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 Table of Contents    
Year : 2013  |  Volume : 55  |  Issue : 1  |  Page : 97-98
Airway management training for electroconvulsive therapy psychiatrists

1 Department of Psychiatry, Mount Sinai School of Medicine, New York, USA
2 Department of Psychiatry and Anesthesiology, Mount Sinai School of Medicine, New York, USA

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Date of Web Publication5-Jan-2013

How to cite this article:
Kellner CH, Bryson EO, Aloysi AS. Airway management training for electroconvulsive therapy psychiatrists. Indian J Psychiatry 2013;55:97-8

How to cite this URL:
Kellner CH, Bryson EO, Aloysi AS. Airway management training for electroconvulsive therapy psychiatrists. Indian J Psychiatry [serial online] 2013 [cited 2020 May 27];55:97-8. Available from:


We read with great interest Andrade et al.'s, "Position statement and guidelines on unmodified electroconvulsive therapy." [1] While in full agreement that unmodified ECT should be used only under "exceptional circumstances," we would like to add a suggestion about training of physicians that could improve patient care. We have previously expressed our opinion [2] about benzodiazepine-modified ECT, noting that the safety of the procedure could be enhanced by oxygen via mask and intravenous anti-hypertensive medication, when needed.

We propose a certificate training course for ECT psychiatrists that would teach them the basic skills of airway management. The aim of such a course would be to allow the use of modified ECT in selected patients, even when a trained anesthesiologist was not available. Patient selection would be critical, and treatment of those with complex medical conditions would be deferred until an anesthesiologist was available. The course, given over a 1-2 day period, would cover the following areas: Airway assessment, identification of features which would make the patient an unacceptable candidate for modified ECT without an anesthesiologist, basic airway management (including the proper use of rescue devices), and clinical pharmacology of the anesthetic and anti-hypertensive agents commonly used by anesthesiologists caring for patients during ECT.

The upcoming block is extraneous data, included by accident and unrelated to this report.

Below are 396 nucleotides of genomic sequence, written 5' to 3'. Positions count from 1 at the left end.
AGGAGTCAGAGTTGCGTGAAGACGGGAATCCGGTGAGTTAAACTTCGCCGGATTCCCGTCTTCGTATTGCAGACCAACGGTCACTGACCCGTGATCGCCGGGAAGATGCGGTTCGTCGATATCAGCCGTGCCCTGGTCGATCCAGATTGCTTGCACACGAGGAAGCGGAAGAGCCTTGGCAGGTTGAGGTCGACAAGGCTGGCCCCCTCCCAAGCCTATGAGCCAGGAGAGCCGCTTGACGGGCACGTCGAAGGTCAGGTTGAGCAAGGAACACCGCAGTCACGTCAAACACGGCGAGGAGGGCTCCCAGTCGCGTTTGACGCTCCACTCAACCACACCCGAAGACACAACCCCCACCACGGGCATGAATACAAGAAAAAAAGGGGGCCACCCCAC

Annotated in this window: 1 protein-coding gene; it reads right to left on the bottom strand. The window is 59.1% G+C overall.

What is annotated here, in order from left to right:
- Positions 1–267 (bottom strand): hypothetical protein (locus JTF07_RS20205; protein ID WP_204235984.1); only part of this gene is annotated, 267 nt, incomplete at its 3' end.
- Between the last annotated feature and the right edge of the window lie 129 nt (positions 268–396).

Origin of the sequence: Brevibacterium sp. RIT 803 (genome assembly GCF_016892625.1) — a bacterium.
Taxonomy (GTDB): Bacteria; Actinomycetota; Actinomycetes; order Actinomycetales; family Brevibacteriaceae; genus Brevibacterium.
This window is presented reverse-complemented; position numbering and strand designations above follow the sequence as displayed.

If formal recognition of the official nature of such training were granted, liability issues might be satisfactorily mitigated. In an era of increasing specialization in medicine, this proposal, to allow one specialist to encroach on the "turf" of another seems, at first glance, regressive. Indeed, if adequate resources were available for specialty care at all times, we would not be making such a proposal. It is worth noting that for many decades some psychiatrists provided the entirety of ECT care, including the anesthesia and airway management, with a satisfactory record of safety. [3],[4] A certificate course in airway management for psychiatrists (or other member of the ECT healthcare team) would seem a helpful step in providing safer, more humane ECT in countries around the world where there is a shortage of trained anesthesia personnel.

   References Top

1.Andrade C, Shah N, Tharyan P, Reddy MS, Thirunavukarasu M, Kallivayalil RA, et al. Position statement and guidelines on unmodified electroconvulsive therapy. Indian J Psychiatry 2012;54:119-33.  Back to cited text no. 1
[PUBMED]  Medknow Journal  
2.Kellner CH, Aloysi A, Popeo DM. Benzodiazepine-modified electroconvulsive therapy (ECT). J ECT 2011;27:268.  Back to cited text no. 2
3.Moscarillo FM. Cardiologist as Alternative to Anesthesiologist for ECT? Convuls Ther 1989;5:194-6.  Back to cited text no. 3
4.Asnis GM, Fink M, Saferstein S. ECT in metropolitan New York hospitals: A survey of practice, 1975-1976. Am J Psychiatry 1978;135:479-82.  Back to cited text no. 4

Correspondence Address:
Charles H Kellner
Department of Psychiatry, Mount Sinai School of Medicine, New York
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Source of Support: None, Conflict of Interest: None

DOI: 10.4103/0019-5545.105532

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